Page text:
Remembrance, by Patrick Hogarty, subtitled 'A Brief History of the 'Blue Caps', the 1st Battalion Royal Dublin Fusiliers, from Madras to Gallipoli and the Western Front, and other stories'
Published privately by the author in 2005, 305 pages. Paperback (N4598)
This book is a fascinating and detailed account of the 1st Battalion of the Royal Dublin Fusiliers during the First World War, and follows the experiences and exploits of the battalion and it's men throughout the conflict. There are descriptions and accounts of the battles and campaigns fought in, interspersed with letters and first hand accounts of those events, as well as information on particular officers and men, equipment used, and more!
The book also includes a very detailed roll of honour that lists all the Officers and men of the 1st Battalion Royal Dublin Fusliers (Blue Caps) who were killed during the First World War. Contained in over a hundred pages, the list names each of the men, their age, and where they were killed. Ina ddition, their are also further lists detailing honours and awards received by soldiers from the battalion, including the 21 men who received the Distinguished Conduct Medal.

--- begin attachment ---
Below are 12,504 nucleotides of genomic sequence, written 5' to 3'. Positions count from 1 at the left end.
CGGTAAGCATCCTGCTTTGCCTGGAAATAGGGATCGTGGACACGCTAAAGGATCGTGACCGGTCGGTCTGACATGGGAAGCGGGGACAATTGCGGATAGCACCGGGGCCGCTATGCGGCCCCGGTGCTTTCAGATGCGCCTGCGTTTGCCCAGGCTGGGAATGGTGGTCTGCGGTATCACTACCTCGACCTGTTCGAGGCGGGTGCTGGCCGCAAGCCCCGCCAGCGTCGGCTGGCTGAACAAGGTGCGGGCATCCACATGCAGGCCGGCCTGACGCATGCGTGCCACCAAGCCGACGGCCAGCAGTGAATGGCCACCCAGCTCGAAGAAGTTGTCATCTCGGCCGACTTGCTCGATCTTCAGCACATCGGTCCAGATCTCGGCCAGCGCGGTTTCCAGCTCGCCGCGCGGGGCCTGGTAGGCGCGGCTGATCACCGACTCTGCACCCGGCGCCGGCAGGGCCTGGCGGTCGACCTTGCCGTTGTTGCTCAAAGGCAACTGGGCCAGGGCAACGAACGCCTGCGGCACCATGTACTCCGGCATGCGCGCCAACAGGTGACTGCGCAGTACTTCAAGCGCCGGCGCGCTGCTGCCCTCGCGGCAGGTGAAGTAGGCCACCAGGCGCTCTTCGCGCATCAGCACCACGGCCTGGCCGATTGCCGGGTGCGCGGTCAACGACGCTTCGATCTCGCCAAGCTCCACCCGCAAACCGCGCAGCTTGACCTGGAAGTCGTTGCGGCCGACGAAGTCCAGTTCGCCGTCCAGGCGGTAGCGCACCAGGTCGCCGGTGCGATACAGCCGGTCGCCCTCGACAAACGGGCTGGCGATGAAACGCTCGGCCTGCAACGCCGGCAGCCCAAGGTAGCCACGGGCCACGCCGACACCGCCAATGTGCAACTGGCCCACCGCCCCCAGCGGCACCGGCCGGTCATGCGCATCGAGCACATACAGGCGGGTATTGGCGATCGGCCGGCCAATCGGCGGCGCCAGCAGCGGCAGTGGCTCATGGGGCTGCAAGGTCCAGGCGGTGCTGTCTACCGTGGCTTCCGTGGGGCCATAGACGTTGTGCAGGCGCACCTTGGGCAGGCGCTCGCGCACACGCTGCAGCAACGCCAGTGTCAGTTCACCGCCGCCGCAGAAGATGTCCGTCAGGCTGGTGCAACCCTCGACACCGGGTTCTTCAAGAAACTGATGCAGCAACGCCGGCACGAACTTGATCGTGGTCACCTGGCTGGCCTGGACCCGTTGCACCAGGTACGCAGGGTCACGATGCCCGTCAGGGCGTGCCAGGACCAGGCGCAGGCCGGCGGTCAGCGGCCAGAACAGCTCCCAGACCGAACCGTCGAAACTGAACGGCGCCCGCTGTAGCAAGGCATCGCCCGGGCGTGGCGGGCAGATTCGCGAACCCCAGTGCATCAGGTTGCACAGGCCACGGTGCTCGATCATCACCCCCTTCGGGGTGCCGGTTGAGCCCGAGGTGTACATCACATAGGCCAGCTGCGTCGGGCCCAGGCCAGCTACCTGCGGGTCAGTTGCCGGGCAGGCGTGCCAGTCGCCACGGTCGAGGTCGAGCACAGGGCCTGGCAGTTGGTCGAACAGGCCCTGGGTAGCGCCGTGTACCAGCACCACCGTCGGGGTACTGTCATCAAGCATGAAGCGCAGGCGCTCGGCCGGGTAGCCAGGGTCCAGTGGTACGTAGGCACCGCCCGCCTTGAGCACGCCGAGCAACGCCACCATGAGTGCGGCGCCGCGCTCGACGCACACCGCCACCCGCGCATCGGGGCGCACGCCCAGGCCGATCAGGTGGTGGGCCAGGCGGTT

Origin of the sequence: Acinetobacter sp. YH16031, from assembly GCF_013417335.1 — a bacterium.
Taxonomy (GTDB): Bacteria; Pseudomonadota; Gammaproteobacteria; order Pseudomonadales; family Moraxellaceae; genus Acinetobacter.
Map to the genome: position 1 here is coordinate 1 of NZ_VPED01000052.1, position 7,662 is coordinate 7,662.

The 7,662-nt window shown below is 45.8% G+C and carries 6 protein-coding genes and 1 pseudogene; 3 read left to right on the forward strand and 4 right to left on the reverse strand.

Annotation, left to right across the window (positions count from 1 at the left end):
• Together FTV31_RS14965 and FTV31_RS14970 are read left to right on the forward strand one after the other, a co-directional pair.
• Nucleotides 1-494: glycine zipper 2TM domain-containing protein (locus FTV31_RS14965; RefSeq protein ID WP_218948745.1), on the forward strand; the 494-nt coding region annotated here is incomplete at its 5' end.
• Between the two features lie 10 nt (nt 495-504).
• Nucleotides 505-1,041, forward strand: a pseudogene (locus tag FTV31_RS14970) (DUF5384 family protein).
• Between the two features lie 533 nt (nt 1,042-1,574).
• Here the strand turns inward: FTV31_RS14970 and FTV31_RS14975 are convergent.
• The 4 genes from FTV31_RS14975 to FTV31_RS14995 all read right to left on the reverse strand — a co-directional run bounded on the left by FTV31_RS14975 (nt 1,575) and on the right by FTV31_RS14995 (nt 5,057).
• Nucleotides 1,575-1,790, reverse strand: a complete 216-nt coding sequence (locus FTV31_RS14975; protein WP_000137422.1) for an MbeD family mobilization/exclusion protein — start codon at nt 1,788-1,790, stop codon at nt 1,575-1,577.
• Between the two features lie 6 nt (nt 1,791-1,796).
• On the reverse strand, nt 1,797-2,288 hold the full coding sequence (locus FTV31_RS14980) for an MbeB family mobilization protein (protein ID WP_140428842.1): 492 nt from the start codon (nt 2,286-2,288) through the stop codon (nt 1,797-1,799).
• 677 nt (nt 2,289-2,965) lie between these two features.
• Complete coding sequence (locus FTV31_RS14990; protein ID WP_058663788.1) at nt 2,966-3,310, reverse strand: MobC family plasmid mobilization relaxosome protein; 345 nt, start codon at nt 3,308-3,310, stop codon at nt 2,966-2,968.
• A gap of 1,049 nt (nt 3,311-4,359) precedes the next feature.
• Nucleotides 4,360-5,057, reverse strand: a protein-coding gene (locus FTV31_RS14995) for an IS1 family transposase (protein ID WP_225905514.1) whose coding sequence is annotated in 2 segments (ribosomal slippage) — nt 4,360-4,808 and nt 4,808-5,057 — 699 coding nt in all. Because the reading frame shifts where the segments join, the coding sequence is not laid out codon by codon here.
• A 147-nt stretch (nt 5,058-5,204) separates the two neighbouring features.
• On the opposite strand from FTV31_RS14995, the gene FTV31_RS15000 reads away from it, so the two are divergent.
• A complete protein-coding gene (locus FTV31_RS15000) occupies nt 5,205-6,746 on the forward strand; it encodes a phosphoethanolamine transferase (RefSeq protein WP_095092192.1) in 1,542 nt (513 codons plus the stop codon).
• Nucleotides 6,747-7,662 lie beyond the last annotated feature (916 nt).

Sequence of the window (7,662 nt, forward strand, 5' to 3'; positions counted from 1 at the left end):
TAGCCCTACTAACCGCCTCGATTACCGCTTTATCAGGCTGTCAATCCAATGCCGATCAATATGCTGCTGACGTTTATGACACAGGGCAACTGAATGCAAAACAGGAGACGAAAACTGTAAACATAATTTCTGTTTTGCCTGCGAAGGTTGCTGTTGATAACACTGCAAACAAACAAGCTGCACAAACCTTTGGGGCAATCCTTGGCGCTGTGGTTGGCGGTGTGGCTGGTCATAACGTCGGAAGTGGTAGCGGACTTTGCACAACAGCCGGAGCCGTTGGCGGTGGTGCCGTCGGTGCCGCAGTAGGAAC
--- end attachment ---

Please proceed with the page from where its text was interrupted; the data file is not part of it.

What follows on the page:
From the foreword: What makes a great regiment? And how do the traditions of loyalty, courage, devotion, and cheer survive the regular bloody culls of war? The First Battalion, the Dublin Fusiliers, is a singular example of how tradition endures beyond death. Some 1,500 officers and men died in its service in the Great War, and although it is customary for regimental histories to extol the particular regiment in question, there is no denying Neill's Blue Caps there place in the annals of the British Army. From the landings at V beach in Gallipoli in 1915, to the final advance at Ypres in 1918, 1 RDF established a reputation as one of the finest infantry battalions available to the British army's line of battle...
It is sometimes said that by the end of the First World War, Irish Battalions were only Irish in name. This is not true for most of them, and absolutely not true for Neill's Blue Caps. Of the 382 1 RDF NCO's and men killed in 1918, two thirds of them were from the island of Ireland, and many of those born In Britain were of Irish extraction. Only 8% were British conscripts.
Condition of the book is generally good. The covers have one or two minor scuffs and blemishes, and some light wear along the edges (including a very slight bump in the bottom left hand corner), but the spine is tight and intact, and all pages are clean, intact, unblemished and tightly bound.